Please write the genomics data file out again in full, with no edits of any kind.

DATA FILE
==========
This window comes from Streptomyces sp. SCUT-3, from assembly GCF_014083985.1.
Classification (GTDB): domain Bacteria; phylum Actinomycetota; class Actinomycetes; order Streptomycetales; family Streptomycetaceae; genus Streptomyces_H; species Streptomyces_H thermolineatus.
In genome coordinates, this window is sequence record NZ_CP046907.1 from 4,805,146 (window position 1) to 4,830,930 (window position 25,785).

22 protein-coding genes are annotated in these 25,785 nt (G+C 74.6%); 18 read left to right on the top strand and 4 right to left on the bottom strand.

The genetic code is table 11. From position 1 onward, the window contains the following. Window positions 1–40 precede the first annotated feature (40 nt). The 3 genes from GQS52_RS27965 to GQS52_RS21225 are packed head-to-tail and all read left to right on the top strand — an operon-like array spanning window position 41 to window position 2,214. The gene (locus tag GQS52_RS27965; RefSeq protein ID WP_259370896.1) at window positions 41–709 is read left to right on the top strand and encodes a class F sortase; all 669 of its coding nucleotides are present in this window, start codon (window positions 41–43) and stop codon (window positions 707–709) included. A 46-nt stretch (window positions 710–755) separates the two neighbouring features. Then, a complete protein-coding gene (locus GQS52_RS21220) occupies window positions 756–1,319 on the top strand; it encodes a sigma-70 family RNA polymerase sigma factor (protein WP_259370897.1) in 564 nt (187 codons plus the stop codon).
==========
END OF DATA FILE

This window comes from Streptomyces sp. SCUT-3, from assembly GCF_014083985.1.
Classification (GTDB): domain Bacteria; phylum Actinomycetota; class Actinomycetes; order Streptomycetales; family Streptomycetaceae; genus Streptomyces_H; species Streptomyces_H thermolineatus.
In genome coordinates, this window is sequence record NZ_CP046907.1 from 4,805,146 (window position 1) to 4,830,930 (window position 25,785).

22 protein-coding genes are annotated in these 25,785 nt (G+C 74.6%); 18 read left to right on the top strand and 4 right to left on the bottom strand.

The genetic code is table 11. From position 1 onward, the window contains the following. Window positions 1–40 precede the first annotated feature (40 nt). The 3 genes from GQS52_RS27965 to GQS52_RS21225 are packed head-to-tail and all read left to right on the top strand — an operon-like array spanning window position 41 to window position 2,214. The gene (locus tag GQS52_RS27965; RefSeq protein ID WP_259370896.1) at window positions 41–709 is read left to right on the top strand and encodes a class F sortase; all 669 of its coding nucleotides are present in this window, start codon (window positions 41–43) and stop codon (window positions 707–709) included. A 46-nt stretch (window positions 710–755) separates the two neighbouring features. Then, a complete protein-coding gene (locus GQS52_RS21220) occupies window positions 756–1,319 on the top strand; it encodes a sigma-70 family RNA polymerase sigma factor (protein WP_259370897.1) in 564 nt (187 codons plus the stop codon).